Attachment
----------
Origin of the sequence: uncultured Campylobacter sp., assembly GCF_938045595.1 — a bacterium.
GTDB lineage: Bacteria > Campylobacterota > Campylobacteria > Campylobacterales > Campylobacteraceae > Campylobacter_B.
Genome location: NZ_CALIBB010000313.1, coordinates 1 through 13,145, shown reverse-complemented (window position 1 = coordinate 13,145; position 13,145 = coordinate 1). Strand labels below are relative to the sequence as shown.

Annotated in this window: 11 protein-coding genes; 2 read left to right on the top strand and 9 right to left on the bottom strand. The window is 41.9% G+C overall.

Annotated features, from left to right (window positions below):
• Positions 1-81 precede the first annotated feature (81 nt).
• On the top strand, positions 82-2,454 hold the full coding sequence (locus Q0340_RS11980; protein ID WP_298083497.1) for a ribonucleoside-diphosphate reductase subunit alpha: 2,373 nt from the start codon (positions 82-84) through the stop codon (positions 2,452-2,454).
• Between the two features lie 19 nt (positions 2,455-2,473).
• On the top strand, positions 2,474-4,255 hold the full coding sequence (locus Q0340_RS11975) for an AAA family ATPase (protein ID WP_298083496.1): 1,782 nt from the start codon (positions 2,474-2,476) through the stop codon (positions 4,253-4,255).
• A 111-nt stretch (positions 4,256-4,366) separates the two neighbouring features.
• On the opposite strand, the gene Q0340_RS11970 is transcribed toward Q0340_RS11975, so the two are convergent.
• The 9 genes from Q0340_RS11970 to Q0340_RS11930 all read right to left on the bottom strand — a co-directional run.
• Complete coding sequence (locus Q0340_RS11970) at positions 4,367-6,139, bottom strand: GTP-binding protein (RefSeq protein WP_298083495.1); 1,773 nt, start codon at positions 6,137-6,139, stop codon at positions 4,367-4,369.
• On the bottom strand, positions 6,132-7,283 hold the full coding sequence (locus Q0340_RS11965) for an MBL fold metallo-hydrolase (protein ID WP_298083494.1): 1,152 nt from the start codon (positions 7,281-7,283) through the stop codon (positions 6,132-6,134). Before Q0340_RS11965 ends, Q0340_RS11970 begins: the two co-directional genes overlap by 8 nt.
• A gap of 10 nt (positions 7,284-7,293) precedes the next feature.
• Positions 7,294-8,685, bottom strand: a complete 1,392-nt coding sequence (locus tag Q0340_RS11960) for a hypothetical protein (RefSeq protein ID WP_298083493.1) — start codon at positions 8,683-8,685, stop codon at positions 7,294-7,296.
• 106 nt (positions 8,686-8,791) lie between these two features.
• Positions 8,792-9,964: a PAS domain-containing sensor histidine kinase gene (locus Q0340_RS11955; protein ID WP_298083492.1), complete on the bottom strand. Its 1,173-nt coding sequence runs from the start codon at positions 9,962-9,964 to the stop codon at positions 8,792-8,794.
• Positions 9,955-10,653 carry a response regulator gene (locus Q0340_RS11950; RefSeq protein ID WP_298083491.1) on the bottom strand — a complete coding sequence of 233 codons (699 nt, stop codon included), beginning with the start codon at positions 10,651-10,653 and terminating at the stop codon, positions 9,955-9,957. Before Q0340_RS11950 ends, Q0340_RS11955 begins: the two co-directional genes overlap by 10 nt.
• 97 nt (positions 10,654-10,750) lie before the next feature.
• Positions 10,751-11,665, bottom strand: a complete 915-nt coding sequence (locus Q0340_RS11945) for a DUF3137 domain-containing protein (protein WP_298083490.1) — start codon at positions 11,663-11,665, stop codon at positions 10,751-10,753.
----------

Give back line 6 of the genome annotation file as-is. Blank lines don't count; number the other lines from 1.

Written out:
• Positions 1-81 precede the first annotated feature (81 nt).